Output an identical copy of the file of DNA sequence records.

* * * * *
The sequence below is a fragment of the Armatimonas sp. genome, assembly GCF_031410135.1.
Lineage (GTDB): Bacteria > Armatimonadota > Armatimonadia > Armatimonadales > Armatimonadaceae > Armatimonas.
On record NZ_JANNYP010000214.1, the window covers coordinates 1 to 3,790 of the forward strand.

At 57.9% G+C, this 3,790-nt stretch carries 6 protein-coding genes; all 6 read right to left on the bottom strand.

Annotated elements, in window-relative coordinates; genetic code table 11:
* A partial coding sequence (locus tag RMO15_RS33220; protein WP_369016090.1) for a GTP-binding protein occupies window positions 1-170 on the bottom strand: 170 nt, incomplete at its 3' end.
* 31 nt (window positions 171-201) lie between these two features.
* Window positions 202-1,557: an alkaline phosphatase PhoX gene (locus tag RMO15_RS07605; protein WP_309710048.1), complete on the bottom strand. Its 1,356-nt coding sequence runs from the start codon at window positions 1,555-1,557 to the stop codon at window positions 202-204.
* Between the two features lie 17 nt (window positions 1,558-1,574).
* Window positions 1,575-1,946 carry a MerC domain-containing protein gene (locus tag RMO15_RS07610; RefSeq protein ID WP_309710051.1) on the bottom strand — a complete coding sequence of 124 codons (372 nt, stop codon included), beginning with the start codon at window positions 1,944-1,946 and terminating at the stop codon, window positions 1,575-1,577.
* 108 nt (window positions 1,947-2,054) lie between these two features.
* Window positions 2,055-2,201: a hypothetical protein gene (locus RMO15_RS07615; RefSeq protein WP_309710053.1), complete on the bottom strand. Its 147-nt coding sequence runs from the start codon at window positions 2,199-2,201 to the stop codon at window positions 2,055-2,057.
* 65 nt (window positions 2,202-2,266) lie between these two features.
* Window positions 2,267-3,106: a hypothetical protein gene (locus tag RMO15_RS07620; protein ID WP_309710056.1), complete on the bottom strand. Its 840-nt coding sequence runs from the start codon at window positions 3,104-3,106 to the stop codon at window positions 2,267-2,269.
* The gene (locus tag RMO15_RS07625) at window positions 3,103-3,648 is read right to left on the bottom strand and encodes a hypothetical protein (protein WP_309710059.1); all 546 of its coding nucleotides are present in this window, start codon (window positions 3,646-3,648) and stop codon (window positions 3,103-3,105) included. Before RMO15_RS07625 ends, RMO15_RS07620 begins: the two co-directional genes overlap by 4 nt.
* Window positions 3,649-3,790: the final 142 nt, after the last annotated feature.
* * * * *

The sequence below is a fragment of the Armatimonas sp. genome, assembly GCF_031410135.1.
Lineage (GTDB): Bacteria > Armatimonadota > Armatimonadia > Armatimonadales > Armatimonadaceae > Armatimonas.
On record NZ_JANNYP010000214.1, the window covers coordinates 1 to 3,790 of the forward strand.

At 57.9% G+C, this 3,790-nt stretch carries 6 protein-coding genes; all 6 read right to left on the bottom strand.

Annotated elements, in window-relative coordinates; genetic code table 11:
* A partial coding sequence (locus tag RMO15_RS33220; protein WP_369016090.1) for a GTP-binding protein occupies window positions 1-170 on the bottom strand: 170 nt, incomplete at its 3' end.
* 31 nt (window positions 171-201) lie between these two features.
* Window positions 202-1,557: an alkaline phosphatase PhoX gene (locus tag RMO15_RS07605; protein WP_309710048.1), complete on the bottom strand. Its 1,356-nt coding sequence runs from the start codon at window positions 1,555-1,557 to the stop codon at window positions 202-204.
* Between the two features lie 17 nt (window positions 1,558-1,574).
* Window positions 1,575-1,946 carry a MerC domain-containing protein gene (locus tag RMO15_RS07610; RefSeq protein ID WP_309710051.1) on the bottom strand — a complete coding sequence of 124 codons (372 nt, stop codon included), beginning with the start codon at window positions 1,944-1,946 and terminating at the stop codon, window positions 1,575-1,577.
* 108 nt (window positions 1,947-2,054) lie between these two features.
* Window positions 2,055-2,201: a hypothetical protein gene (locus RMO15_RS07615; RefSeq protein WP_309710053.1), complete on the bottom strand. Its 147-nt coding sequence runs from the start codon at window positions 2,199-2,201 to the stop codon at window positions 2,055-2,057.
* 65 nt (window positions 2,202-2,266) lie between these two features.
* Window positions 2,267-3,106: a hypothetical protein gene (locus tag RMO15_RS07620; protein ID WP_309710056.1), complete on the bottom strand. Its 840-nt coding sequence runs from the start codon at window positions 3,104-3,106 to the stop codon at window positions 2,267-2,269.
* The gene (locus tag RMO15_RS07625) at window positions 3,103-3,648 is read right to left on the bottom strand and encodes a hypothetical protein (protein WP_309710059.1); all 546 of its coding nucleotides are present in this window, start codon (window positions 3,646-3,648) and stop codon (window positions 3,103-3,105) included. Before RMO15_RS07625 ends, RMO15_RS07620 begins: the two co-directional genes overlap by 4 nt.
* Window positions 3,649-3,790: the final 142 nt, after the last annotated feature.